While the girls join their sessions, parents or guardians will have the opportunity for a tour of YSU’s campus, as well as attend financial aid informational sessions.

WISE will be expanding in the future, thanks to the generous support of the Edward W. Powers Educational Charitable Fund. Senior Development Officer, Heather Chunn, conveyed that a public announcement of a new endowment for the program will be held on Wednesday, February 15, 2012 at 2:00pm.

Girls coming to the Women in Science and Engineering Career Day receive real exposure to occupations in science and engineering fields. If they continue with their interest and work hard, they may become future students at Youngstown State University.

More information and registration for WISE is available on the College of STEM website.

Solar Panels Installed on Roof of Moser Hall

Rows of solar panels stretched out on the roof of Moser Hall.

A 4,100 square foot solar panel was installed on the roof of Moser Hall creating a hands-on working laboratory for students to learn and understand this type of technology.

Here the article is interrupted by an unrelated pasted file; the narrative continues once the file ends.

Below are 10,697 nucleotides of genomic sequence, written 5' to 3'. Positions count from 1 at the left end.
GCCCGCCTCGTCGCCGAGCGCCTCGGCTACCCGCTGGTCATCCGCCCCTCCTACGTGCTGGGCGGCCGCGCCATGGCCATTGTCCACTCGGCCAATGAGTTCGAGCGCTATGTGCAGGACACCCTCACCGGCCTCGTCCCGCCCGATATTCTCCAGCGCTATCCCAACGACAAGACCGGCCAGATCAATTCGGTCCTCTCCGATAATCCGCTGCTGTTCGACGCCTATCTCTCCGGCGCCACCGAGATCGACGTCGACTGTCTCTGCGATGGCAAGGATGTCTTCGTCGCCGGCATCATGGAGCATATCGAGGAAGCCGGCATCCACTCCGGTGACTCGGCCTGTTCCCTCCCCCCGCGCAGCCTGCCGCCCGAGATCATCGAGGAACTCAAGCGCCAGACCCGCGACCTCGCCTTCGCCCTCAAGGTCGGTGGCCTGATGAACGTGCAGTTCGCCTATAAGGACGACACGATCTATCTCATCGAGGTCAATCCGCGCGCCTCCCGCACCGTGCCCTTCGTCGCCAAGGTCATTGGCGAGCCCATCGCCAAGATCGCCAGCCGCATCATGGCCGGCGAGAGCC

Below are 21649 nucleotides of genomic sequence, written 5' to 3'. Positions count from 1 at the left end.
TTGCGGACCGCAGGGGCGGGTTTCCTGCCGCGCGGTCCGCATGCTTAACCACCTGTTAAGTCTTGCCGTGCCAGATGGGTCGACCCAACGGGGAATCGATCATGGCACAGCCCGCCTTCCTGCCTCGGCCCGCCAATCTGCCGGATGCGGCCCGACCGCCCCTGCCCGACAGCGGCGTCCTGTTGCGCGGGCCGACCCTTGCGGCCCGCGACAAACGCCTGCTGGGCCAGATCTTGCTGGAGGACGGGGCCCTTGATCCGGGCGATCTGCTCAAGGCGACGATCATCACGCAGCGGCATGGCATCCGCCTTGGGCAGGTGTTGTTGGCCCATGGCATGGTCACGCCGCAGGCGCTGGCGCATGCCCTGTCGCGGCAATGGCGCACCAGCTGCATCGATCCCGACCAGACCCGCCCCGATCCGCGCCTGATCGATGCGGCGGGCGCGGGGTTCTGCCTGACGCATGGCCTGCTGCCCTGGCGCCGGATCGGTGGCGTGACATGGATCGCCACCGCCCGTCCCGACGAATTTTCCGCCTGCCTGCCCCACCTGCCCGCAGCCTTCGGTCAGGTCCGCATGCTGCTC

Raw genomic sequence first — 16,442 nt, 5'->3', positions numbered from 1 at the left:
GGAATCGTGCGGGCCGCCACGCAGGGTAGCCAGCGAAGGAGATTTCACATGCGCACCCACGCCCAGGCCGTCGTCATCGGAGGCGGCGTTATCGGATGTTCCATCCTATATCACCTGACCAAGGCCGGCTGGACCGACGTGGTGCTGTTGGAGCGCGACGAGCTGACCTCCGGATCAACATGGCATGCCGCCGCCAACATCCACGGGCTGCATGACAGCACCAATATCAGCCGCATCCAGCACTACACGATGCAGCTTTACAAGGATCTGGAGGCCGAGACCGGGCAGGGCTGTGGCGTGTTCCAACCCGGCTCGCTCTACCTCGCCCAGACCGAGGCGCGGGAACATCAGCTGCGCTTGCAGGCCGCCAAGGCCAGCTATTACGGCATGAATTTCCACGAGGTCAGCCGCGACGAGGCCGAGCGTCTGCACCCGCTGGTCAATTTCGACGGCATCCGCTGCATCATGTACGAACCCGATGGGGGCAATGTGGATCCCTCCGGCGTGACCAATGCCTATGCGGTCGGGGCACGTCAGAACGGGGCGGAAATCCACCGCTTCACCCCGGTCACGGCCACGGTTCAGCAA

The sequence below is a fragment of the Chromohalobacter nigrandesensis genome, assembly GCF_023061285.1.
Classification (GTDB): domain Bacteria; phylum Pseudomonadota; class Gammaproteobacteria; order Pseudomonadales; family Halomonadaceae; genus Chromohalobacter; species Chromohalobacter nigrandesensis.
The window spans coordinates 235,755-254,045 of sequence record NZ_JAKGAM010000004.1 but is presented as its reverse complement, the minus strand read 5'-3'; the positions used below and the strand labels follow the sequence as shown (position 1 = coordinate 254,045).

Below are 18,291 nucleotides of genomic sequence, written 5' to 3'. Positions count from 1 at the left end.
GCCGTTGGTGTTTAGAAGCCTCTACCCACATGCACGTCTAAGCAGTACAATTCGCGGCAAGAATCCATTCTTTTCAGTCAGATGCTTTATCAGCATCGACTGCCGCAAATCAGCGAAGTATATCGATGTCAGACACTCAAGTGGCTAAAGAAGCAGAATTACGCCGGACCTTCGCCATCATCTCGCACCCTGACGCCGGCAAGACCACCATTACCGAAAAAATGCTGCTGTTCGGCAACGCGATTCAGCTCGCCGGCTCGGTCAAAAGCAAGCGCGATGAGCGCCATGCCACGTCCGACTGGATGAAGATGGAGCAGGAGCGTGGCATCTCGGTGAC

Using federal grant money, Carbon Vision of Shaker Heights installed the system, and it will generate 64,000 KW hours of electricity annually. Its life expectancy is 25 years and will provide a lifetime savings of $160,000. The panel sits on a solar flex rack developed by Northern States Metals, a Youngstown-based company.

Dr. Martin Abraham, Dean of the STEM College, said, “By having the panels here, we can get students engaged in understanding what the technologies are and what the needs are for converting the electricity that we generate into making electricity for the grid.” He added that the vision is to promote student innovation where they can start and grow a business by creating a device using solar panel technology.

Contractor for a Day Event

Each year the Youngstown Chapter of the Ohio Contractor’s Association (OCA) sponsors the “Contractor for a Day Event”. The event is open to all Civil Engineering and Civil & Construction Engineering Technology students. This year’s event was held on September 23 and started at 7:00 am with Tom Metzinger, of A.P. O’Horo, spearheading the day’s agenda.

Students at the “Contractor for a Day Event” learn some basics on site.